Coming from trouble-torn Afghanistan where peace has been no more than a pause between two wars in the last few decades, Sayed Qudrat epitomises how education can transform people’s perception and is important to usher in stability to a country besides promoting the individual’s well-being.
Sayed Qudrat came to Mysuru in 2012 and was little exposed to the world outside and his basic education till class 12 was only in Pashto, the official language in Afghanistan.
Five years later, not only did he acquire a decent command over English to deliver a speech, but he ended up securing the 1st rank in BA, LLB from JSS Law College (Autonomous). The graduation day was on Saturday.
But, above gaining mastery over a new language or topping the course: his perception of the world has changed.
Speaking to The Hindu, Sayed Qudrat spoke of his early years in Afghanistan and the transformation on coming to India. “I studied in Rehman Baba school in Kabul. When studying in Afghanistan, I used to think only of my country and Islam. Having come to India and on completion of my education, I think only of humanity. We should transcend religion and think of humanity,” says Sayed Qudrat, while expressing his thanks to the Indian government.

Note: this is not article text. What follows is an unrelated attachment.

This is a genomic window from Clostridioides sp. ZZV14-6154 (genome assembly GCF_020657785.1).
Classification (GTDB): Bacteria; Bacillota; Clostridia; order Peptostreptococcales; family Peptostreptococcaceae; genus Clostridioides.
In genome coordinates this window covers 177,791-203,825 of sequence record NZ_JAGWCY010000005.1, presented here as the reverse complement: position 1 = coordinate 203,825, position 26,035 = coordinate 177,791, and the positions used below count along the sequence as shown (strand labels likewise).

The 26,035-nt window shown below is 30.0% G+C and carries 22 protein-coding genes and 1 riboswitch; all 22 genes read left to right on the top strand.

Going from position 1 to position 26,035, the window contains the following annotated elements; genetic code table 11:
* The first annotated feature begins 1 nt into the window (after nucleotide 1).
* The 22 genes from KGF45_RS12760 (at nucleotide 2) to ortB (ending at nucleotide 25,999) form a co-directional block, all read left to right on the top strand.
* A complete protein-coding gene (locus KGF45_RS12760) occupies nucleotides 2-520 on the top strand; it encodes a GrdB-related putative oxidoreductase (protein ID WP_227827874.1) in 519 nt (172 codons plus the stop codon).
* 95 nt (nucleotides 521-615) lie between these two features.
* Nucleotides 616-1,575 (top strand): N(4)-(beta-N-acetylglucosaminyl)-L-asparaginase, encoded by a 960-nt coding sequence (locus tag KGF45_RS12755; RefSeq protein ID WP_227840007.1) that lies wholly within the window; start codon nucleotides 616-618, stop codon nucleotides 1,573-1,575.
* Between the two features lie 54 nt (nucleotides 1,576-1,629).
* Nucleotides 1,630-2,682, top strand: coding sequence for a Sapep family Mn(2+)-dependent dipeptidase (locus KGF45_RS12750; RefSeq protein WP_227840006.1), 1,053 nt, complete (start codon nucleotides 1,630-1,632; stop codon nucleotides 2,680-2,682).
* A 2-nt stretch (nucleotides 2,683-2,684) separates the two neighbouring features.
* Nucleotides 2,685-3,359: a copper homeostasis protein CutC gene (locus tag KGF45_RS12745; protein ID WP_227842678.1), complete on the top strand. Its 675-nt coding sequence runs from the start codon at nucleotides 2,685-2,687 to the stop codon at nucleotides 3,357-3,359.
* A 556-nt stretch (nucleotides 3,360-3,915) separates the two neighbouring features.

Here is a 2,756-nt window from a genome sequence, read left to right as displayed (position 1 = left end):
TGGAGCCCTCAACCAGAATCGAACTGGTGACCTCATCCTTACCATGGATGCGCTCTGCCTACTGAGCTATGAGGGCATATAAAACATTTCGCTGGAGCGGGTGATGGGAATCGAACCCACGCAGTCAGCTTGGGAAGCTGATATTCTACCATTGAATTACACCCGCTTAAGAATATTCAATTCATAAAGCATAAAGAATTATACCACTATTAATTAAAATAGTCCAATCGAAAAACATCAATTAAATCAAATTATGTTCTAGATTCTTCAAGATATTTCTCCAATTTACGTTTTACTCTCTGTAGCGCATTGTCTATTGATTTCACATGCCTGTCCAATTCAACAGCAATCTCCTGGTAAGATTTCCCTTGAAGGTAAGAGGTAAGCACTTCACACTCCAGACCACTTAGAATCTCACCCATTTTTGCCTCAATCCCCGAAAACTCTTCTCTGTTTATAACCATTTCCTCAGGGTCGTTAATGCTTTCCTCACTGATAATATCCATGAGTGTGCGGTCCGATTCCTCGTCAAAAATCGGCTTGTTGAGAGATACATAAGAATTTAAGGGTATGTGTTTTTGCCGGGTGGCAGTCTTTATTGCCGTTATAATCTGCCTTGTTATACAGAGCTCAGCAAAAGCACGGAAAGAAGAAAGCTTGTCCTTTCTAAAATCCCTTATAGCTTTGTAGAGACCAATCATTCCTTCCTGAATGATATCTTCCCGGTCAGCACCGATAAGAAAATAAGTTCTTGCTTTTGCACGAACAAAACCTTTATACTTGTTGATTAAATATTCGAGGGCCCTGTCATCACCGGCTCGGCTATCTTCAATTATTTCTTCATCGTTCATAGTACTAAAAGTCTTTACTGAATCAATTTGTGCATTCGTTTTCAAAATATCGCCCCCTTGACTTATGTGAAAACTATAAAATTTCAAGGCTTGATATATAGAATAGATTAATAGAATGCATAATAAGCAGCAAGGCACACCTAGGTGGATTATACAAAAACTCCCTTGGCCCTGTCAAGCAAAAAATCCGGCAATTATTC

His education in India was made possible by the Government of India’s policy of offering scholarship to 1,000 Afghan students every year to facilitate their study in India.
Recalling his school days, he seemed to hint that life was “normal” in Kabul after the fall of the Taliban in 2001 and there was no trouble. “Kabul is peaceful after 2001, but in rural areas and some provinces there is trouble with Pakistan supporting the terrorists,” he says. But, education has widened his horizon and Sayed Qudrat now plans to go to the United Kingdom for higher studies.
After accepting the scroll of honour, Sayed Qudrat got an ovation when he declared “By birth I am an Afghan, but by heart I am an Indian.”
In all, 109 students passed their courses of whom 16 were rank-holders.